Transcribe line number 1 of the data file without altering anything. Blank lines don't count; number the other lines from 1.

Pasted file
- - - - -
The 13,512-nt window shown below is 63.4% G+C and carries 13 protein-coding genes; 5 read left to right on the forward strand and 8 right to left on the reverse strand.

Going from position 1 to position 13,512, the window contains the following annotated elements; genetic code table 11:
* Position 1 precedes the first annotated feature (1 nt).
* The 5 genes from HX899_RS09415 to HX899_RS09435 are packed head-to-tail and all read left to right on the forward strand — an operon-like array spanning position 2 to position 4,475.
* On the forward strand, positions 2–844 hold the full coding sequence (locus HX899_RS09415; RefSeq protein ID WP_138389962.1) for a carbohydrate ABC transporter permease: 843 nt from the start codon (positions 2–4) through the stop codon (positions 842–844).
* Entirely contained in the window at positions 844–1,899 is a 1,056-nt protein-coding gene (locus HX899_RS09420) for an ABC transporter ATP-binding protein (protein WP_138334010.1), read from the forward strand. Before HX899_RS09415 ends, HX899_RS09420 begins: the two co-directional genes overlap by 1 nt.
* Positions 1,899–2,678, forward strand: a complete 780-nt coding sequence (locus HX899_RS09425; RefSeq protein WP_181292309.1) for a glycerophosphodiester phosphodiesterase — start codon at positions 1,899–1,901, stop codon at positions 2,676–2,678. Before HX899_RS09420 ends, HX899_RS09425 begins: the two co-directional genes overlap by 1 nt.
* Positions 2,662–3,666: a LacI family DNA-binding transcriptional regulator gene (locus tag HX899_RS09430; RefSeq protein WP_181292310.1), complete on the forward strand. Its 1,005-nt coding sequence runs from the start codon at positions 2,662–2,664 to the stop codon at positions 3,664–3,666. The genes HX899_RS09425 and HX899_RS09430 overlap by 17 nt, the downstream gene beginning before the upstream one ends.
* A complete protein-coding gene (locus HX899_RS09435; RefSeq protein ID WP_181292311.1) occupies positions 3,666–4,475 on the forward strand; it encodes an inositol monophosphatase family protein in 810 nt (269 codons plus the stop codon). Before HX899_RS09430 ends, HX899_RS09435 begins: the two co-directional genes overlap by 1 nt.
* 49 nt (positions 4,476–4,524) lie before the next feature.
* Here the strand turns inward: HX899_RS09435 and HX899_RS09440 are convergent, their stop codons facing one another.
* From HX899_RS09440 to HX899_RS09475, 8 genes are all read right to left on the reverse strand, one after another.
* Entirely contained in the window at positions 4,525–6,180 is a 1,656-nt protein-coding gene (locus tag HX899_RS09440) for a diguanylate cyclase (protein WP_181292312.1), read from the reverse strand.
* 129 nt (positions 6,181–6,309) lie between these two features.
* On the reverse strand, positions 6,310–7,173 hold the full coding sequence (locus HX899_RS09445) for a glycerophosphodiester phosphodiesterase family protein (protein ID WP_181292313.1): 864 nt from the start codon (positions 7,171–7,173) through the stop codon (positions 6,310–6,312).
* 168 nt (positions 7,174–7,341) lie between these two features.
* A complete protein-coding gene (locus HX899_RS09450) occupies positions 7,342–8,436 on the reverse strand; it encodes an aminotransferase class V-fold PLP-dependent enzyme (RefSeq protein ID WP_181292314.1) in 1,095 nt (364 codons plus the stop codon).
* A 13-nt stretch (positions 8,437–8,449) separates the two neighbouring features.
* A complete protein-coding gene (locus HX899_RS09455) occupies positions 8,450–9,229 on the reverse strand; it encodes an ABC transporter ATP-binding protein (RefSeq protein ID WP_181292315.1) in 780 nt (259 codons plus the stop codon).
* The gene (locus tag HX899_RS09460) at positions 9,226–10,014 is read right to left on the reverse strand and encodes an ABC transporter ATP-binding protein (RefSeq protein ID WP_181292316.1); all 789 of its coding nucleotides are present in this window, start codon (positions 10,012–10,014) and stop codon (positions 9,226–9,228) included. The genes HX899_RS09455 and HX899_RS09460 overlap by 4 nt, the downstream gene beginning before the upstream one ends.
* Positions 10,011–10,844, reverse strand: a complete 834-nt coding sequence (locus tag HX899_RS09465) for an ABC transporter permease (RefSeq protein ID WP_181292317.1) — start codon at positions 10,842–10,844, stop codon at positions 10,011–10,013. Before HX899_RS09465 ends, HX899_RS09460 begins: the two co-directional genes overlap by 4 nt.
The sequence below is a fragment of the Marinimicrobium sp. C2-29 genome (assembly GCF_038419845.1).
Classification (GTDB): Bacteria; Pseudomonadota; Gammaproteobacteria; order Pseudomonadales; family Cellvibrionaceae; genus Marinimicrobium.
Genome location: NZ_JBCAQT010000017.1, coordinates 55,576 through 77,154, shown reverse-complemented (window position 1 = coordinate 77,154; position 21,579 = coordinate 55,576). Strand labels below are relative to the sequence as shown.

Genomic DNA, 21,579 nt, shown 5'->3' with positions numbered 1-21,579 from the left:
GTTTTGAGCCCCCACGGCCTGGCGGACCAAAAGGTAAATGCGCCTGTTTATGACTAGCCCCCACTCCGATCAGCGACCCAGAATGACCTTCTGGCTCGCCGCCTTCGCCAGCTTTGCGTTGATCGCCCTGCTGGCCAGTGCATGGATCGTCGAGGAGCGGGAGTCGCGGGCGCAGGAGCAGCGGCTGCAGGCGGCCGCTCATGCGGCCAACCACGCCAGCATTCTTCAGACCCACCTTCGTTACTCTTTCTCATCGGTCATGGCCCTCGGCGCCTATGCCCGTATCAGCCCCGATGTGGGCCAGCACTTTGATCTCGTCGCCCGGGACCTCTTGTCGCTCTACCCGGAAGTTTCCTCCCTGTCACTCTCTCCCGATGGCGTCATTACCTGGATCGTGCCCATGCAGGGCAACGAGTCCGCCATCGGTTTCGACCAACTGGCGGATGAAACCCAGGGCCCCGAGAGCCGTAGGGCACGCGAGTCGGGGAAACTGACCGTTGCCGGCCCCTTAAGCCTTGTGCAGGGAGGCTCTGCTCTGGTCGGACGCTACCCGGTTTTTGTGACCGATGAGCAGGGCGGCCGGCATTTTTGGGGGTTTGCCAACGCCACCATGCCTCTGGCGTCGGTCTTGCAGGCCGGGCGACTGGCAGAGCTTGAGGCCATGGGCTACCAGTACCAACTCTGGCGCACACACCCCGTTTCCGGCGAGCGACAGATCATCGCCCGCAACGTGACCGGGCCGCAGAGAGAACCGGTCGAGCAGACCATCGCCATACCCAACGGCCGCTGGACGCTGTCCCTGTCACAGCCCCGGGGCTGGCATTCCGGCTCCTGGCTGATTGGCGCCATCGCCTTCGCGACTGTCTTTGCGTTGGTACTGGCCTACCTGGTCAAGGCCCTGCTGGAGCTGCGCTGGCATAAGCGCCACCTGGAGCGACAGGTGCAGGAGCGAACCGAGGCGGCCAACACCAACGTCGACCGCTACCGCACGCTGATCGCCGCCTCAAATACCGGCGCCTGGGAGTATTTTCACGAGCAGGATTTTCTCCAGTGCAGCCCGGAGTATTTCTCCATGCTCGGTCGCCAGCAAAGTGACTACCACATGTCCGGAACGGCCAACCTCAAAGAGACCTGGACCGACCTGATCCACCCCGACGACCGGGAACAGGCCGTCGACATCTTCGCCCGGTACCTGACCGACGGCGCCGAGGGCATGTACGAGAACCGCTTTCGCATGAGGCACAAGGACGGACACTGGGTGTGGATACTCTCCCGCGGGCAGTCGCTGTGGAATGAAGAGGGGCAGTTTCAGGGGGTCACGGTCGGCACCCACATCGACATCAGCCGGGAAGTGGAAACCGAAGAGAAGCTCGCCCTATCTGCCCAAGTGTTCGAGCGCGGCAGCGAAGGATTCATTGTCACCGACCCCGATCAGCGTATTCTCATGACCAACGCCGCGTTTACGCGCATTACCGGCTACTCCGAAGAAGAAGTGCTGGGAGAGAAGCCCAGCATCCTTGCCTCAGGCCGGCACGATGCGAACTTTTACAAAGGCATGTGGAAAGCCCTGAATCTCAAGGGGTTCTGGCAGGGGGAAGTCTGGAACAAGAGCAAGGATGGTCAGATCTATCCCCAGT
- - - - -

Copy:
The 13,512-nt window shown below is 63.4% G+C and carries 13 protein-coding genes; 5 read left to right on the forward strand and 8 right to left on the reverse strand.